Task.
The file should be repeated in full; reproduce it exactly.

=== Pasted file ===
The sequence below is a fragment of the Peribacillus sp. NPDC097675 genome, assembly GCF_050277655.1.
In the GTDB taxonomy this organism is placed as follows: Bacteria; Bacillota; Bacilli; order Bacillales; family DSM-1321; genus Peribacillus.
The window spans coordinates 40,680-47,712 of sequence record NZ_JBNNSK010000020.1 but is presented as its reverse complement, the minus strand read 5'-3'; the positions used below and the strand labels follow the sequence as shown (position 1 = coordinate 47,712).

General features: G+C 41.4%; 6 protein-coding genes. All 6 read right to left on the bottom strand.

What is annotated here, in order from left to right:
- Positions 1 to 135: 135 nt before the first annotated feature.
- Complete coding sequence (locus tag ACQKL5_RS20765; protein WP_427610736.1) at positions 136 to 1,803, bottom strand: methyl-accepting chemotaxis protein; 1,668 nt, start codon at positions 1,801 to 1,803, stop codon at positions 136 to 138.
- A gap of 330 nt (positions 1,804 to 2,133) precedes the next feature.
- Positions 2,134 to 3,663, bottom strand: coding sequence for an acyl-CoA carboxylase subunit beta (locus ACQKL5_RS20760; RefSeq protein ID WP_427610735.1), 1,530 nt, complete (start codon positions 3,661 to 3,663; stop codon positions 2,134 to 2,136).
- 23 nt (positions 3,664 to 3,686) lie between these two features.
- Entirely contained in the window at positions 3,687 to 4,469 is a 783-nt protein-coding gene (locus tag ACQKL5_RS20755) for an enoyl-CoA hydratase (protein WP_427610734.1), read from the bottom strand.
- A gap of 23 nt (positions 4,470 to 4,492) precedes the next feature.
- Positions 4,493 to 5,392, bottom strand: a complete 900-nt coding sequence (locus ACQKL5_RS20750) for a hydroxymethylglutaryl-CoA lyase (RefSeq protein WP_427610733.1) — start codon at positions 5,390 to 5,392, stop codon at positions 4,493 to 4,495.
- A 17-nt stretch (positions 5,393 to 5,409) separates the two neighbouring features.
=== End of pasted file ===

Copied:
The sequence below is a fragment of the Peribacillus sp. NPDC097675 genome, assembly GCF_050277655.1.
In the GTDB taxonomy this organism is placed as follows: Bacteria; Bacillota; Bacilli; order Bacillales; family DSM-1321; genus Peribacillus.
The window spans coordinates 40,680-47,712 of sequence record NZ_JBNNSK010000020.1 but is presented as its reverse complement, the minus strand read 5'-3'; the positions used below and the strand labels follow the sequence as shown (position 1 = coordinate 47,712).

General features: G+C 41.4%; 6 protein-coding genes. All 6 read right to left on the bottom strand.

What is annotated here, in order from left to right:
- Positions 1 to 135: 135 nt before the first annotated feature.
- Complete coding sequence (locus tag ACQKL5_RS20765; protein WP_427610736.1) at positions 136 to 1,803, bottom strand: methyl-accepting chemotaxis protein; 1,668 nt, start codon at positions 1,801 to 1,803, stop codon at positions 136 to 138.
- A gap of 330 nt (positions 1,804 to 2,133) precedes the next feature.
- Positions 2,134 to 3,663, bottom strand: coding sequence for an acyl-CoA carboxylase subunit beta (locus ACQKL5_RS20760; RefSeq protein ID WP_427610735.1), 1,530 nt, complete (start codon positions 3,661 to 3,663; stop codon positions 2,134 to 2,136).
- 23 nt (positions 3,664 to 3,686) lie between these two features.
- Entirely contained in the window at positions 3,687 to 4,469 is a 783-nt protein-coding gene (locus tag ACQKL5_RS20755) for an enoyl-CoA hydratase (protein WP_427610734.1), read from the bottom strand.
- A gap of 23 nt (positions 4,470 to 4,492) precedes the next feature.
- Positions 4,493 to 5,392, bottom strand: a complete 900-nt coding sequence (locus ACQKL5_RS20750) for a hydroxymethylglutaryl-CoA lyase (RefSeq protein WP_427610733.1) — start codon at positions 5,390 to 5,392, stop codon at positions 4,493 to 4,495.
- A 17-nt stretch (positions 5,393 to 5,409) separates the two neighbouring features.